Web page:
American tourists will find China to be a much larger nation that has more traditional and conservative customs than the ones practiced at home. Chinese laws are like those in the U.S., governing criminal, moral and political parts of the culture. However, the laws in China are much more pervasive. The traditional communist nation follows strict codes of respect and honor. In this culture, etiquette rules are long established. A little research is necessary in order eat, entertain and visit in China without completely alienating everyone around you.
Importance of Seniority
When visiting the private residences in China or dining with a group, tourists must acknowledge the importance seniority in order to have a successful visit, meeting or meal. The most senior person in the family or group deserves the greatest respect. They are greeted first and get the first consideration after the host or hostess. However, the most senior person must also set the example of respect and remember to allow room for the host or hostess to save face or avoid embarrassment.
There are a lot of etiquette rules designed to avoid embarrassment or to save face. Leaving food on your plate is one custom. The host likes to know that they gave you enough food. Eating everything on your plate is a sign that this did not happen. Allow the host to save face by leaving food on your plate. When dining out, hosts also pick up the check or fight you for it. Allow the host room to save face, but surrender the check, by making arrangements while he is away from the table. Another important tip is to avoid losing your temper. Getting angry and “flying off the handle” is a way that all those involved could lose face or suffer great embarrassment.
It is bad etiquette to say “no” or answer negatively. According to Conde Nast’s Concierge.com, this aversion to negative answers will cause some travelers to mistake a “yes” answer for an affirmative. Concierge.com suggests that the tourist listen to service workers, like those in the hotel and airport, in their exchanges with other English-speaking tourists. If possible, listen to the service workers utilize the other phrases alongside the “yes,” like “It is most inconvenient” or “It is not a very good sign.” The service workers, especially, will not give a simple “no,” as it is impolite to do so. You must also refrain from saying “no,” disagreeing and teasing in public. All of these will lead to your losing face.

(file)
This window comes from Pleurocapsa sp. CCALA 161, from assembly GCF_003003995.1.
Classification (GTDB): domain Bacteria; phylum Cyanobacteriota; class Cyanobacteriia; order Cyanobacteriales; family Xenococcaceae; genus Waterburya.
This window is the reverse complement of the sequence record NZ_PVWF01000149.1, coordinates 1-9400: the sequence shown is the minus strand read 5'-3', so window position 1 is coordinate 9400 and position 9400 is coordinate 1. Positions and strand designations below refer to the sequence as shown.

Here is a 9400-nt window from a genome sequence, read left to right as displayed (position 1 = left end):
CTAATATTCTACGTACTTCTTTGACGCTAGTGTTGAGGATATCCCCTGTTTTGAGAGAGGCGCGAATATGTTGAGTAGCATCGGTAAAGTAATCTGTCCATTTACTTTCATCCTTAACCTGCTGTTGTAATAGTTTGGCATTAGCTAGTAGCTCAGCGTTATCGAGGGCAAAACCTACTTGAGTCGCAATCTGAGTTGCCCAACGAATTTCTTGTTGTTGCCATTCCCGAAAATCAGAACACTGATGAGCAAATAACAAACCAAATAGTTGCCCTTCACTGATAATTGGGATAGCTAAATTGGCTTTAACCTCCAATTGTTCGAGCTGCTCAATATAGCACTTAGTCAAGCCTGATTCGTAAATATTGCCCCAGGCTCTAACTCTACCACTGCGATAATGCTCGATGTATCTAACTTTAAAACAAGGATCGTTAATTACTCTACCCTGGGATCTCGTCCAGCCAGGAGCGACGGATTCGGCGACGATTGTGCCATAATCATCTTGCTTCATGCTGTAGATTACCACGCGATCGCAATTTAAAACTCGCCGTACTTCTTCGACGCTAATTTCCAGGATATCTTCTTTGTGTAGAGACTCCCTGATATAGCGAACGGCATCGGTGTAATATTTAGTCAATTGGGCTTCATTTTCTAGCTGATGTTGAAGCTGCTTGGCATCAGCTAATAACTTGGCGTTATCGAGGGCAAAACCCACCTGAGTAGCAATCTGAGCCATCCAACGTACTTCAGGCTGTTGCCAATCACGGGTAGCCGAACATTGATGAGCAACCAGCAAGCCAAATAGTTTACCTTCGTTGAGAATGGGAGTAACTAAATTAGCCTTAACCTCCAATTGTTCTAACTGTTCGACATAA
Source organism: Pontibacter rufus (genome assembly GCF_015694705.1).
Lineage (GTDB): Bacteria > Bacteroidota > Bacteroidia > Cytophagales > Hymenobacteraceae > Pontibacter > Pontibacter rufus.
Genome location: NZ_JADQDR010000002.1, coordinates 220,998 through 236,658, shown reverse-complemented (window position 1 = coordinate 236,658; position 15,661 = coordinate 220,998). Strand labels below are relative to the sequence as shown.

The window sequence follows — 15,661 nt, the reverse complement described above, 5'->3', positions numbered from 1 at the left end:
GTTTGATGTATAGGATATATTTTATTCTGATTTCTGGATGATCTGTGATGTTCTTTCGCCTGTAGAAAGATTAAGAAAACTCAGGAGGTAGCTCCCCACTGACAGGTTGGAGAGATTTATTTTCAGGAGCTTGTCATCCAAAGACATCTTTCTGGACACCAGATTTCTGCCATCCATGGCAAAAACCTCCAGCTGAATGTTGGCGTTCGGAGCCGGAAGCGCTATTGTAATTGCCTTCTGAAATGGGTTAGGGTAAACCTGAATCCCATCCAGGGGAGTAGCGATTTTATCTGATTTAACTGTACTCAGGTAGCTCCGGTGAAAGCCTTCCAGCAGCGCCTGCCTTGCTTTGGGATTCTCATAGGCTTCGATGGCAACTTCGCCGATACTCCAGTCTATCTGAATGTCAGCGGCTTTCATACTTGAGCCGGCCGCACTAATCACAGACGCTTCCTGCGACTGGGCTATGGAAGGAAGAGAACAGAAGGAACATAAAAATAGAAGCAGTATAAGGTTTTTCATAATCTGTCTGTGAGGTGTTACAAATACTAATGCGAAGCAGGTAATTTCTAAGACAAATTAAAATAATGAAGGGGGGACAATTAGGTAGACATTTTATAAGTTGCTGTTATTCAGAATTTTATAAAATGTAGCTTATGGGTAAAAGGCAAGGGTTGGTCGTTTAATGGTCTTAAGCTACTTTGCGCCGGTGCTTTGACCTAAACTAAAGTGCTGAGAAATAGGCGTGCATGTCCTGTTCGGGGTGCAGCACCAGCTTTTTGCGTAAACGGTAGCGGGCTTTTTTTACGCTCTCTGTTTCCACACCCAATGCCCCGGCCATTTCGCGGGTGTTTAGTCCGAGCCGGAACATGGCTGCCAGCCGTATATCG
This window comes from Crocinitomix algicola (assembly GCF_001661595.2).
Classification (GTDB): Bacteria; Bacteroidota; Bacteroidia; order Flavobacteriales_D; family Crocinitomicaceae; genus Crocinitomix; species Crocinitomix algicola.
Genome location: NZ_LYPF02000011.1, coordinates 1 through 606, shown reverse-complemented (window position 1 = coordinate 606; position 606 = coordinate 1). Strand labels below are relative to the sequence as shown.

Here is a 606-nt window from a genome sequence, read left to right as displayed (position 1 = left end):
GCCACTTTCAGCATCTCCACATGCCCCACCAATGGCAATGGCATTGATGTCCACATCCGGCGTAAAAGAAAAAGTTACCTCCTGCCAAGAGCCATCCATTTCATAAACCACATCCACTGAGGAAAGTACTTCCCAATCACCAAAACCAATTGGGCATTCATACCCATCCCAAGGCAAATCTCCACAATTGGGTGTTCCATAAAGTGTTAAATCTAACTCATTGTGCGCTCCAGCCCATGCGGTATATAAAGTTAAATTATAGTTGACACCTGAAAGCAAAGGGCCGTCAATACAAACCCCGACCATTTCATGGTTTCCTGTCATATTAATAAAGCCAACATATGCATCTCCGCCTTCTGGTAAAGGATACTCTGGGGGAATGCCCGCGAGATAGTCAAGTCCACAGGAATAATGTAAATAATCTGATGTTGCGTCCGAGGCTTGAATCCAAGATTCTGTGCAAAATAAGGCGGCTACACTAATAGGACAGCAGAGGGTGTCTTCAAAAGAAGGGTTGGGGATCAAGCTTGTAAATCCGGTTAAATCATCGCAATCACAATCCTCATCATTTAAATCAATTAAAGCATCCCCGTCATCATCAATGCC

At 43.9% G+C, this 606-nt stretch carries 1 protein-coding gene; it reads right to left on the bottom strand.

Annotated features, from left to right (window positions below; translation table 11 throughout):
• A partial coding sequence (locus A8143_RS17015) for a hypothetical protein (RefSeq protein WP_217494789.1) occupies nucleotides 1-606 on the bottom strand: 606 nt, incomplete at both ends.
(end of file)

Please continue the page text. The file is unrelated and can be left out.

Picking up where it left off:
Conversation topics that deal with China’s controversial politics are taboo as are anything to do with Taiwan, Tibet and other locations that were once points of contention. Chinese way of life and the one child policy are also taboo subjects. Tipping is taboo. If you feel that you must tip, do so in private and without any open mention of the tip.
Food and Drink
Etiquette dictates that you drink several toasts over the course of a dinner party and accept every drink offered. However, many travelers find themselves drunk long before the party is over. Concierge.com suggests begging off with an illness or allergy excuse or starting the drinking with wine (if available) or beer. Similarly, guests are often given the delicacies to eat. Oftentimes these are exotic meats and dishes that would make the average American squeamish. No matter how much you may crave them during the dinner party, do not ask for noodles and dumplings. These are peasant foods and asking for them is an insult to the host. When offered exotic foods, the allergy excuse works well, as does taking a nibble with a drink to chase it down.